Review: NBC’s “Rise”
Nothing in popular culture has had as big an impact on my life as Glee, which first premiered at the start of my freshman year of high school. Because of how invested I was in Glee during my four years of high school (way too much but that’s a post for a different day), I was excited yet cautious about watching Rise, NBC’s newest show which they pitched during the Winter Olympics as essentially the love child of Friday Night Lights and Glee.
But holy crap was I blown away by the pilot of Rise.
Adapted by Jason Katims from Michael Sokolove’s non-fiction book, Drama High, Rise tells the story of an English teacher, Lou Mazzuchelli (Josh Radnor), who decides to take over the theatre department in order to add some meaning to his life. For some odd reason, Stanton High’s principal agrees to put him in charge even though it is already being run by Tracey Wolfe (Rosie Perez) and Lou has no qualifications whatsoever. Just because he is desperate for a chance, Lou agrees to work for less money than Tracey and is hired on the spot. Where Tracey likes to play it safe by directing the same familiar musicals with the same familiar leads, Mazzuchelli is just the opposite. He immediately replaces Grease with Spring Awakening and casts the quarterback of the football team as his male lead, which puts him at odds with the football program, and eventually, the entire town of Stanton.
As soon as I finished the pilot, I wanted more. I was glad when I found out NBC had made all 10 episodes in the first season available to reviewers. I binged all ten episodes quicker than I probably should have. They made me smile, they pulled on my heartstrings; they made me laugh and they made me sob. Once I finished, I couldn’t stop talking about it with a fellow reviewer who had watched them as well. It easily is one of my favorite shows in a very long time.
Despite how much I love this show, I do fully agree with the criticism that the pilot was a tad all over the place. The episode had to cram everything from Lou’s introduction to the setting to the life stories of the main students to the sizzle reel for the production of Spring Awakening into 42 minutes in order to set up the rest of the season. That info dump meant certain storylines were reduced to a few off-hand comments and when they return later in the season they seem to come out of nowhere, like Gordy’s addiction and Gwen’s general unhappiness.
Rise has drawn more than enough comparisons to Glee, as it should since there are so many similarities that it’s borderline eerie. There’s the teacher who was always inspired by the arts and suddenly finds himself a part of the arts, the school’s star football player essentially being forced into joining the arts by said teacher, the young, female lead who is just eager for her chance to shine, the closeted kid who feels conflicted about his family’s role in his life, and the entitled girl who develops a hatred for the female lead right off the bat.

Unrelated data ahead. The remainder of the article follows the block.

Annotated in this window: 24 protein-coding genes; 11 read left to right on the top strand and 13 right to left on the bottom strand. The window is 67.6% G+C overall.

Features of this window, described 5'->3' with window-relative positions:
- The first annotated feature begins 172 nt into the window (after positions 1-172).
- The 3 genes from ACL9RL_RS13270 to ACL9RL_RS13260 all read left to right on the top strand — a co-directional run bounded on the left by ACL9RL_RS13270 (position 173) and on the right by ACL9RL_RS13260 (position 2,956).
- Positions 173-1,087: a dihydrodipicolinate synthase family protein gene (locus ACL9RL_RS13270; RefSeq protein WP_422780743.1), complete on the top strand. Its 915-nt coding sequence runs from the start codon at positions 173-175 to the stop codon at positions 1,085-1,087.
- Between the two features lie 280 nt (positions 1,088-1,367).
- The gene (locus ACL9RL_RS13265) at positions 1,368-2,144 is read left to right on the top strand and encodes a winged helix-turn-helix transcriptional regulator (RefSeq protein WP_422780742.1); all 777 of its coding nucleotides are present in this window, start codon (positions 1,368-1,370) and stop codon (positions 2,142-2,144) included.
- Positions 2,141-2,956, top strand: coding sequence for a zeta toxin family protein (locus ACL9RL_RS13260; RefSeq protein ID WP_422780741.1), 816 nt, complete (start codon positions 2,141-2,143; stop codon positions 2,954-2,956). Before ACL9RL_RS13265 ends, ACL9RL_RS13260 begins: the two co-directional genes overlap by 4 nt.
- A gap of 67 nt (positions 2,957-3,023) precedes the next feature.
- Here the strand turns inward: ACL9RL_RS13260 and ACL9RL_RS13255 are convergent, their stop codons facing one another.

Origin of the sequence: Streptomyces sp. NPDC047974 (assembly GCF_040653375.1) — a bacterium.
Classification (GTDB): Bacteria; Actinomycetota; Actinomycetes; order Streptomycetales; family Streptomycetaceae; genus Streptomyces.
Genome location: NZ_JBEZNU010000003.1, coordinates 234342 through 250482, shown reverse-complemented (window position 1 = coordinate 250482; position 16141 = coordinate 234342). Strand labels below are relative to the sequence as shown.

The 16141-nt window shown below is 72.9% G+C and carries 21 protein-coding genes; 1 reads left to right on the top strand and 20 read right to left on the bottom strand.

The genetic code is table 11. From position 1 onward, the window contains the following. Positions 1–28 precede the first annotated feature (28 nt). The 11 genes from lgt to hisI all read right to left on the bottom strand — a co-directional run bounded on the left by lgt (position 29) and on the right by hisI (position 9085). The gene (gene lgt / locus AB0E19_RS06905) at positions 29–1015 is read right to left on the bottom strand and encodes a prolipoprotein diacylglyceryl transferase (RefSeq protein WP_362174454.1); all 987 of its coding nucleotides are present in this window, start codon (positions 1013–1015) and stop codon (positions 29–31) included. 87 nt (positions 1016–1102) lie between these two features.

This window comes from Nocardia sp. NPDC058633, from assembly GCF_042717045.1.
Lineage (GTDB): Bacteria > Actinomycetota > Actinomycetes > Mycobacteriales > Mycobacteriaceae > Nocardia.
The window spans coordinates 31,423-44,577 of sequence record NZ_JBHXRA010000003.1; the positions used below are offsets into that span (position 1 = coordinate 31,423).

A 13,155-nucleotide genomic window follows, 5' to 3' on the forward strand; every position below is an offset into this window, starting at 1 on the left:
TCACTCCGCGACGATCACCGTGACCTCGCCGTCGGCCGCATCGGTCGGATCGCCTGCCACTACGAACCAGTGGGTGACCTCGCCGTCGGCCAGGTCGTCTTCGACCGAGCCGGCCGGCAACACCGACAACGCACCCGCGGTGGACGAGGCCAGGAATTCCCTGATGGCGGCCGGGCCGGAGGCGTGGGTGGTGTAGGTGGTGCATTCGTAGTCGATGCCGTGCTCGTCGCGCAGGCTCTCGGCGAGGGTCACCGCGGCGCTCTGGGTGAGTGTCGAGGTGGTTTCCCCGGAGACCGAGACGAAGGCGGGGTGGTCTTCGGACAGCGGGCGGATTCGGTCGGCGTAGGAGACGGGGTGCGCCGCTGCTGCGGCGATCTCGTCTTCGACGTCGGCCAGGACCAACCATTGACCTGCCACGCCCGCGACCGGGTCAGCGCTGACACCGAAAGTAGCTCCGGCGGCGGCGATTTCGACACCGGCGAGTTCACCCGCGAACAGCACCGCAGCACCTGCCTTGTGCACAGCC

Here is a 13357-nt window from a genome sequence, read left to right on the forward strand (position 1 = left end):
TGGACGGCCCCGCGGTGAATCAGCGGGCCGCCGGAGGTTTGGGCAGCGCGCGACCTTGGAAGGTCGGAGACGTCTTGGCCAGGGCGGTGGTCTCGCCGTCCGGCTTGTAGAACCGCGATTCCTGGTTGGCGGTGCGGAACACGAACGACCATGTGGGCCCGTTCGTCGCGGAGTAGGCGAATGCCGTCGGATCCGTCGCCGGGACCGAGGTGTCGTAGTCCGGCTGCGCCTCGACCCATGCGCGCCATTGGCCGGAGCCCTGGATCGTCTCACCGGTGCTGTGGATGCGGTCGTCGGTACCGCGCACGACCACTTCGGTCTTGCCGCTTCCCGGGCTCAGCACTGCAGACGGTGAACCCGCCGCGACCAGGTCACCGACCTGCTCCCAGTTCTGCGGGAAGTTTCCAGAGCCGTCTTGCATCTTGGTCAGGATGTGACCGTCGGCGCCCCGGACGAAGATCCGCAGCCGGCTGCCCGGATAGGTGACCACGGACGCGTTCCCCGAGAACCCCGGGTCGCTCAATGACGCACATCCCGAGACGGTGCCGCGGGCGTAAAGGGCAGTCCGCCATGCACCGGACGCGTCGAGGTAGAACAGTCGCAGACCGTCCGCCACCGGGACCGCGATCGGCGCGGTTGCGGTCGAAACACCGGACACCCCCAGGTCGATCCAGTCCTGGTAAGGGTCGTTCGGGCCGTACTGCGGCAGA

However, where I think Rise finds itself being more authentic and timeless compared to Glee is in how the show uses music. Rise has clearly established that it’s not going to be a break-into-song-whenever show, it’s solely going to use the music of Spring Awakening in scenes centered around its production. This is a smart move by Katims as Glee very quickly fell victim to the cheesiness of breaking into song and what was hot in music at the time.
Without a doubt, the best part about Rise is the talented cast of young actors. Moana’s Auli’i Cravahlo proves she is more than just her gorgeous voice in her role as Lilette Suarez, a waitress’ daughter who gets cast as the female lead in the musical. She’s paired with the hot quarterback of the football team, Robbie Thorne (Damon J. Gillespie). These characters individually are extremely easy to root for, but they are stronger together. The chemistry between the two of them, both on stage and off, is earnest, believable and subtly sexy.
Ellie Desautels shines as Michael, a transgender boy who just wants people to accept him for who he is. It’s about time trans representation is brought to the forefront of television. I’m calling it now–Michael is going to be a character who changes viewers’ lives just for the simple fact his story is being told.
Amy Forsyth is also incredible as the quiet yet soulful Gwen Strickland, whose parents are experiencing ups-and-downs in their marriage; Casey Johnson’s portrayal of Gordy, Lou’s oldest son who struggles with alcohol addiction, is underrated in comparison but is still just as poignant as the rest of the cast. Without spoiling too much, Gwen and Gordy easily, and unexpectedly, became two of my favorite characters. These two have a natural chemistry and seeing them share scenes together made me super happy.
I could ramble on about how talented this cast is and I haven’t even started to touch on the performances of Ted Sutherland as Simon or Rarmian Newton as Maashous. This entire group of young talent was perfectly cast, with each one of them certain to make a name for themselves in Hollywood in the future.
If you were on the fence about Rise after the pilot, trust me when I tell you to stick with the show. By the end of its first season, the show provides all of the laughs, tears, warm fuzzy feelings and inspirational moments you had hoped would happen in the pilot. I promise it’s worth sticking with.
Rise airs Tuesday nights at 9/8c on NBC